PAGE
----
It looks like the world of eSports is getting a new set of power players as Vindex, Andbox, and Envy partner up to launch a fleet of gaming centers in major metropolitan centers across the globe. With eSports as a primary focus for these centers – and, we assume, the events and spectator festivals that go along with it – this could prove to be a very lucrative move for the three companies as entertainment’s fastest-growing segment seeks to further that advance.
Vindex’s purchase of Belong Gaming for $300 million is the first volley in what is expected to be a long campaign to roll out this concept, especially given the constraints presented by the COVID-19 pandemic on public events like this.
Envy Gaming’s president and COO Geoff Moore said of the planned Dallas center, “The Dallas-Forth Worth market has been, at least until this year, very event, team and competition focused as an entertainment source. So we’re very happy to have such high class experienced operators who understand esports to partner with us as we build out the entire esports ecosystem.”
Andbox’s president and co-founder Farzam Kamel said in a statement concerning the partnership, “These new gaming centers we’ll be launching in partnership with Vindex will provide a high quality, best in class experience that esports fans in the New York metro area deserve. One of Andbox’s goals has always been to provide the local community here with physical spaces specifically designed for and dedicated to gaming, and we couldn’t be more excited to be a part of making that a reality.”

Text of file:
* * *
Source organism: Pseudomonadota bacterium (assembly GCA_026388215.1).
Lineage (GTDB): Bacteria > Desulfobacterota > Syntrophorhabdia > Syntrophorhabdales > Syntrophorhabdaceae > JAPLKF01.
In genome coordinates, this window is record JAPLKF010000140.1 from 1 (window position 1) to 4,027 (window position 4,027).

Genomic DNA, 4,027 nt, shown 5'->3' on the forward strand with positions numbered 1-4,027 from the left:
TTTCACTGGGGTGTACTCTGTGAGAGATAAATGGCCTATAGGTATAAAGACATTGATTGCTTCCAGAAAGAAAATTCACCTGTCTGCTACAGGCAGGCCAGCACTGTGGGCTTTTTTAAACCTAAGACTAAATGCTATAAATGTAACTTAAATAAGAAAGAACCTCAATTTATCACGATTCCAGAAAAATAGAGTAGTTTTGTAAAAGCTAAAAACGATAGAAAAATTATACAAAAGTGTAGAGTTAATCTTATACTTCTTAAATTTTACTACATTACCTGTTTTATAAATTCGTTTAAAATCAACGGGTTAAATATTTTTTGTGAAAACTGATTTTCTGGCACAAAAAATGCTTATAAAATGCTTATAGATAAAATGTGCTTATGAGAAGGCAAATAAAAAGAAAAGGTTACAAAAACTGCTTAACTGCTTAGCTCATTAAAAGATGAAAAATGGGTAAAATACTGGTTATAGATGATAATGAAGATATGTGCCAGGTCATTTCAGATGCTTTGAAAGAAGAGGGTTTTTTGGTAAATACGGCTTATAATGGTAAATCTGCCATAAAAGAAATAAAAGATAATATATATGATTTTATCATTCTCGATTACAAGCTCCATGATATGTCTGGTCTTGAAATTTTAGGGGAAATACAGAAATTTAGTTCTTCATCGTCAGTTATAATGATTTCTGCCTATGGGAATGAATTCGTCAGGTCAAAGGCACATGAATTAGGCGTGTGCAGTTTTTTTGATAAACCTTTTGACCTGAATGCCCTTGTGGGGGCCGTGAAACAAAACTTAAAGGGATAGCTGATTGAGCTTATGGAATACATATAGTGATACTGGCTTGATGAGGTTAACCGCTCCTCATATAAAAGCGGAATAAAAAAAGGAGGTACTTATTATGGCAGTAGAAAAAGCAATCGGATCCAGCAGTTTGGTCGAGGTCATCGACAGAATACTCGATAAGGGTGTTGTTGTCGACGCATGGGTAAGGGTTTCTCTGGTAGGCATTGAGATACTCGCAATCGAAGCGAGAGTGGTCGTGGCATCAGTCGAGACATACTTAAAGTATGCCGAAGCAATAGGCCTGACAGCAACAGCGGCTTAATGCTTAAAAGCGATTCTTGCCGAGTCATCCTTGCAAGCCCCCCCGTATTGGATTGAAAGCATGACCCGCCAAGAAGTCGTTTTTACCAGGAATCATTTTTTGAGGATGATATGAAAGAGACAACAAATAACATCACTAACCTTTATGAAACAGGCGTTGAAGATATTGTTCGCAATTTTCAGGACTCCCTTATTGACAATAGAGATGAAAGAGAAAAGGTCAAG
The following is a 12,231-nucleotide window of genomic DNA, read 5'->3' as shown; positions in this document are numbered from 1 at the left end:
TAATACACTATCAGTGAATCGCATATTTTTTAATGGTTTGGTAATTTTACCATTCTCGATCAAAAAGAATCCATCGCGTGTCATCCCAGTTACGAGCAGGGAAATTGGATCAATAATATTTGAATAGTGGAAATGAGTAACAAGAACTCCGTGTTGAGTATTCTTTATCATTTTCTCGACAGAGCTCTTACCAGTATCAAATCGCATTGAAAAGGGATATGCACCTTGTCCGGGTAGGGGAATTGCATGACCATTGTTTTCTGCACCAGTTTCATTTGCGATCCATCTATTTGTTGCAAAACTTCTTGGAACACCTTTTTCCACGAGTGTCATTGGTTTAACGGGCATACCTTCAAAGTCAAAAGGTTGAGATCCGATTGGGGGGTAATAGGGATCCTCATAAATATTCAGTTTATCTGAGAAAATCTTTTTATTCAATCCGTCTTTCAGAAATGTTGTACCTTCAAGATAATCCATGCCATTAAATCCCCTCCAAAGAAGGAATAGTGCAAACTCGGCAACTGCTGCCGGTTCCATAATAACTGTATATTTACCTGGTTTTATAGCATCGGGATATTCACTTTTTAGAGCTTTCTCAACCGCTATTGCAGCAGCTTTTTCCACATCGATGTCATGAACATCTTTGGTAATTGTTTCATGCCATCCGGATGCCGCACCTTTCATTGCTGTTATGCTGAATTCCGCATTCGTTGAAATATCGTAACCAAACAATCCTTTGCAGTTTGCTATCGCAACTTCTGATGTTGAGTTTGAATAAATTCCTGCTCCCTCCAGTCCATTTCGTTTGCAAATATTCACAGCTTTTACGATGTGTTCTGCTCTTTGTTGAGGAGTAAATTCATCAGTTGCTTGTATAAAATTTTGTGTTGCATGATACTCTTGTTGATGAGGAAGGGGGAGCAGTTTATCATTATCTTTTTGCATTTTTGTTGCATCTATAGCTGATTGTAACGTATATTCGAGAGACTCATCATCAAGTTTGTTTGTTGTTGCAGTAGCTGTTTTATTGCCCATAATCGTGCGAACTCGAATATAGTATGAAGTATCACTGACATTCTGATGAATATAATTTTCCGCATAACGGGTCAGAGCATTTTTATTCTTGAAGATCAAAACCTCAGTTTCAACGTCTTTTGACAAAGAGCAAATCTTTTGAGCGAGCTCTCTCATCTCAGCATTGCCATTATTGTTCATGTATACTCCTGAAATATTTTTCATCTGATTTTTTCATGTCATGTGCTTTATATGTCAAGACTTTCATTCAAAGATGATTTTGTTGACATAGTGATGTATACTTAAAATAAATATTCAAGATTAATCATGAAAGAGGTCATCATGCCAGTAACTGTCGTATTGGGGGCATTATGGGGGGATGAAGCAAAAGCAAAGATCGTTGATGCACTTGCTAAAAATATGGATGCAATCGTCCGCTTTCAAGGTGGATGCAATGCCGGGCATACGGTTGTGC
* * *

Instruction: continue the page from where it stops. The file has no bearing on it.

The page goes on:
A huge component of the plan is to bring together various gaming communities into one space. This is not only to agglomerate talent and thus find tomorrow’s stars but also to elevate certain games that are staples of the scene but that don’t draw huge crowds currently.
“Here, there are hundreds of thousands of people playing all these different games, but they’re all doing it individually from their homes and they’re linked together through their headphones and the internet. But what’s been the missing part of that vertical stack is the venues that allow them to scale and come together for events or participatory entertainment. It’s just a big piece of the puzzle that gets filled in,” Moore added.
Both executives noted how fast eSports is rising not only as an entertainment source but also as an accepted activity using school-sponsored eSports as an example of just that phenomenon. Even with all of this optimism, however, the question remains as to what impact the novel coronavirus pandemic will have on this development moving forward. While no one thinks that the pandemic is going to stop anything dead in its tracks, it is question as to how much of a delay we can expect before massive public events become acceptable again.
What do you think of Vindex’s big move into eSports venues? Let us know your thoughts on this in the comments section.
And don’t forget to check out our other video game articles by clicking here.